3 January 2011
Mass extinction event linked to invasive species
by Kate Melville
The arrival of invasive species can stop the dominant natural process of new species formation and trigger mass extinction events, say researchers examining fossil records from the Late Devonian epoch. Worryingly, the study of the collapse of marine life 378 - 375 million years ago suggests that the planet's current ecosystems, which are struggling with biodiversity loss, could meet a similar fate.
Reporting on their work in the journal PLoS ONE, the researchers note that the environmental crash during the Late Devonian was unlike any other mass extinction event in the planet's history. The actual number of extinctions wasn't higher than the natural rate of species loss, but very few new species arose. "We refer to the Late Devonian as a mass extinction, but it was actually a biodiversity crisis," explains study author Alycia Stigall, a scientist at Ohio University.
The research suggests that the typical method by which new species originate - vicariance (when a population becomes geographically separate and evolves into different species) - was absent during this ancient phase of Earth's history, and could be to blame for the mass extinction. New species can also originate through dispersal, which occurs when a subset of a population moves to a new location.
For the study, Stigall used phylogenetic analysis, which draws on an understanding of the tree of evolutionary relationships to examine how individual speciation events occurred. She focused on one bivalve, Leptodesma (Leiopteria), and two brachiopods, Floweria and Schizophoria (Schizophoria), as well as a predatory crustacean, Archaeostraca.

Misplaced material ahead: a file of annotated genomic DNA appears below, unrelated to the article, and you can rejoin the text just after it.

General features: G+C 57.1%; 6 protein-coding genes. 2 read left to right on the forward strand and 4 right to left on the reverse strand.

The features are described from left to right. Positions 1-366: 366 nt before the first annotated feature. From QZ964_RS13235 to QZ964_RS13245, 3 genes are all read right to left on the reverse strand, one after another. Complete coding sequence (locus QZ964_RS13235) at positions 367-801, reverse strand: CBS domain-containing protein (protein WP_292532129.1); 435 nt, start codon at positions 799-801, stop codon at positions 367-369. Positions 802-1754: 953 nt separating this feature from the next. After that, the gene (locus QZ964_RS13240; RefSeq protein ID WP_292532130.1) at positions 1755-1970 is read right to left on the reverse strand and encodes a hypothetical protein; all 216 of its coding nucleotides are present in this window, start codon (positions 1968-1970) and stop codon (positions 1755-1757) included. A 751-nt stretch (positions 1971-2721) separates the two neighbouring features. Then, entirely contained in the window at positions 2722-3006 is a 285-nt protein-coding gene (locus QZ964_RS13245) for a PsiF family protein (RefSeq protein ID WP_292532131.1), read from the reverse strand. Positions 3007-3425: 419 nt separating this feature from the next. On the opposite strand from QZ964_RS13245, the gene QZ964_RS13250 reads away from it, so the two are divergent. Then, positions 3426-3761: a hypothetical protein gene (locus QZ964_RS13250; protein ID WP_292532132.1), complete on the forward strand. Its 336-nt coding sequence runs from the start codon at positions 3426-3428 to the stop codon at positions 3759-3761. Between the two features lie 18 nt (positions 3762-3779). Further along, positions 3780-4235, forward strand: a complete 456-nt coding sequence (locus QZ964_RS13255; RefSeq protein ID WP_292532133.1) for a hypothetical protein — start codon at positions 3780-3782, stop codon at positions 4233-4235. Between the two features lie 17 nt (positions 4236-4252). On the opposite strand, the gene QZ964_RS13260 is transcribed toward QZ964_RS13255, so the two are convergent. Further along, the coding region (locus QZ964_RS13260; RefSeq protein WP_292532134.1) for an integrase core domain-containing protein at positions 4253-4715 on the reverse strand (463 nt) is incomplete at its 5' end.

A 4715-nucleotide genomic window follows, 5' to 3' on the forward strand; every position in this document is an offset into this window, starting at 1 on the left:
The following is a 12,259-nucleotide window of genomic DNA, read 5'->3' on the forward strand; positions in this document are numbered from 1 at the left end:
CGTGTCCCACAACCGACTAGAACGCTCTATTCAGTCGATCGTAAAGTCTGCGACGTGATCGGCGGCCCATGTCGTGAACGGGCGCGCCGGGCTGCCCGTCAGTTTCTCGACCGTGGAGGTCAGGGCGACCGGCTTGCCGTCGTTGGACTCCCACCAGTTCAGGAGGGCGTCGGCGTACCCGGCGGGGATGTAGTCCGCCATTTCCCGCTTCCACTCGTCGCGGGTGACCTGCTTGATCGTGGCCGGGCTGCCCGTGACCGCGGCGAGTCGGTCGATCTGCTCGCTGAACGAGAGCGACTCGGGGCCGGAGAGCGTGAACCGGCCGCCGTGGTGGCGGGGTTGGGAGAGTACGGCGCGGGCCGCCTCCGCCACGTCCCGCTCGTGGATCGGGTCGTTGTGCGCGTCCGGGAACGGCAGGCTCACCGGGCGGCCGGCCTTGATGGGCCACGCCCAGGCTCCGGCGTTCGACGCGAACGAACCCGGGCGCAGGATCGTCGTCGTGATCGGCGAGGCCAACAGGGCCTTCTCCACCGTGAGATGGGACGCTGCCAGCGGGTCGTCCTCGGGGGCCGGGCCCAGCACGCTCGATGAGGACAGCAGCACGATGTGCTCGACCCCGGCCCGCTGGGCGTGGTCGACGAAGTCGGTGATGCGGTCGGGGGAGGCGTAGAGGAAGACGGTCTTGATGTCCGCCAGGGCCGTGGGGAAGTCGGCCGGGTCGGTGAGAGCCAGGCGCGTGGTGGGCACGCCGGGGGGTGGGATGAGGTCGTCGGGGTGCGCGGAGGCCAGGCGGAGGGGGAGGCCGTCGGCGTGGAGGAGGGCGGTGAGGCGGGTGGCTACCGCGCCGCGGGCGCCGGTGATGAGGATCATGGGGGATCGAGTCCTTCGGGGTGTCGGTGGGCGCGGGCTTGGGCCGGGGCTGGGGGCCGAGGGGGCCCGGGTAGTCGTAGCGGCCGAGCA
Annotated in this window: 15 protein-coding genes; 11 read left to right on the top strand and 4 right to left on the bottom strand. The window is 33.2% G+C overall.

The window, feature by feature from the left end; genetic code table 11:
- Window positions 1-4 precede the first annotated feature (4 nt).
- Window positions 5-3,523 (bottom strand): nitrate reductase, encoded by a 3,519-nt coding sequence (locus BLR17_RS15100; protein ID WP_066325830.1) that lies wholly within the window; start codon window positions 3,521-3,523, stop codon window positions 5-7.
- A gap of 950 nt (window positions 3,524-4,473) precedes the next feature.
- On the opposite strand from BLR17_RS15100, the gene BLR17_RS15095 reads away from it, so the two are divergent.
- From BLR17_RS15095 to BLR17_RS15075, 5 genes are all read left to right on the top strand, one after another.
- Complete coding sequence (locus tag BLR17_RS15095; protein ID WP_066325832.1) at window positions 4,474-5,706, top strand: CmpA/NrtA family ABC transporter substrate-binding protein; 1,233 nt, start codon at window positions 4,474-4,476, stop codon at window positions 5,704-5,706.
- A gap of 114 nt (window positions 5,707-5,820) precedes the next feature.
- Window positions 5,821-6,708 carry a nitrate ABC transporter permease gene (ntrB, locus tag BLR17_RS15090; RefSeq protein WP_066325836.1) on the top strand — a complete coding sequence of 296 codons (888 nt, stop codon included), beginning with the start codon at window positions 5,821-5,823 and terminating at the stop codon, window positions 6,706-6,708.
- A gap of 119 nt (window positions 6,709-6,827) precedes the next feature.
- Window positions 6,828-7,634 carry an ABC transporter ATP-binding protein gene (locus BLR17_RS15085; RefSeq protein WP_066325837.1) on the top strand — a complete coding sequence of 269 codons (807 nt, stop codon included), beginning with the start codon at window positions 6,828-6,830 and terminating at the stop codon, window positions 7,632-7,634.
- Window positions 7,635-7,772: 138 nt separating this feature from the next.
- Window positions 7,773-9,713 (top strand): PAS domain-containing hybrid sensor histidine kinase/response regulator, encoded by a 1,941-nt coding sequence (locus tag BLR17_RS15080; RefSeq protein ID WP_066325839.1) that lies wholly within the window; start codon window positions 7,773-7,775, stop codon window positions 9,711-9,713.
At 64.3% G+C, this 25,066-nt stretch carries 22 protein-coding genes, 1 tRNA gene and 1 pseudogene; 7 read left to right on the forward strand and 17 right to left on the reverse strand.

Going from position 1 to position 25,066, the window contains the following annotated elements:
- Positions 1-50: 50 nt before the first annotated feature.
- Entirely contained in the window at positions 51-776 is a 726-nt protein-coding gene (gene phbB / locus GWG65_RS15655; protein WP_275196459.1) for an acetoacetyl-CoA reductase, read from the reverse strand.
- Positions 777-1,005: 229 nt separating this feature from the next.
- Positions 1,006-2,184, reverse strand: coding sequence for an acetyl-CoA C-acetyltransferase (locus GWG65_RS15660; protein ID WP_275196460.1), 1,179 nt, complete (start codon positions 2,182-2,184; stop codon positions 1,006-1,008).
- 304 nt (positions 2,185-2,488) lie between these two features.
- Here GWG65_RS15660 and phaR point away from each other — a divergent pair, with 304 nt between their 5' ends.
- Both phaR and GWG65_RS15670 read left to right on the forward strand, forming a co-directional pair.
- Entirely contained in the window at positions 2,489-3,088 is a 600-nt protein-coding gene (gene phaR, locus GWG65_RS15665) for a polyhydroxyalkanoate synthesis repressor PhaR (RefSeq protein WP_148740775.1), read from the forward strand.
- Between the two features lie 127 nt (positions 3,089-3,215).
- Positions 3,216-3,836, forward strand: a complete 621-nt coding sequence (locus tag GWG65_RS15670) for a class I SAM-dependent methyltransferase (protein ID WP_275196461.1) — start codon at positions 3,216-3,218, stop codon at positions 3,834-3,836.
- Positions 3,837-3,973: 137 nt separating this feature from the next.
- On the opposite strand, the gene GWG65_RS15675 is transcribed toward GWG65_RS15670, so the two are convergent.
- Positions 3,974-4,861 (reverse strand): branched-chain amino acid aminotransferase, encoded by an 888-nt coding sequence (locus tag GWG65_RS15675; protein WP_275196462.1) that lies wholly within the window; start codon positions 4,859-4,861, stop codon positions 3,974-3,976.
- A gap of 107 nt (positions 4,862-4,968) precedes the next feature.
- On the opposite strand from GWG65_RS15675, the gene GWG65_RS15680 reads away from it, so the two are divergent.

These small, shelled marine animals were some of the most common inhabitants of the Late Devonian oceans, which had extensive reef systems. The seas also teemed with huge predatory fish such as Dunkleosteus, and smaller life forms such as trilobites and crinoids (sea lilies).
The first forests and terrestrial ecosystems appeared during this time; amphibians began to walk on land. As sea levels rose and the continents closed in to form connected land masses, however, some species gained access to environments they hadn't inhabited before.
The hardiest of these invasive species that could thrive on a variety of food sources and in new climates became dominant, wiping out more locally adapted species. The invasive species were so prolific at this time that it became difficult for many new species to arise.
"The main mode of speciation that occurs in the geological record is shut down during the Devonian," said Stigall. "It just stops in its tracks." Of the species Stigall studied, most lost substantial diversity during the Late Devonian, and one, Floweria, became extinct.
The entire marine ecosystem suffered a major collapse. Reef-forming corals were decimated and reefs did not appear on Earth again for 100 million years. The giant fishes, trilobites, sponges and brachiopods also declined dramatically, while organisms on land had much higher survival rates.
The study is relevant for the current biodiversity crisis, Stigall maintains, as human activity has introduced a high number of invasive species into new ecosystems. In addition, the modern extinction rate exceeds the rate of ancient extinction events, including the event that wiped out the dinosaurs 65 million years ago.
"Even if you can stop habitat loss, the fact that we've moved all these invasive species around the planet will take a long time to recover from because the high level of invasions has suppressed the speciation rate substantially," Stigall stated.
Maintaining Earth's ecosystems, she suggests, would be helped by focusing efforts and resources on protection of new species generation. "The more we know about this process," Stigall concluded, "the more we will understand how to best preserve biodiversity."
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Source: National Science Foundation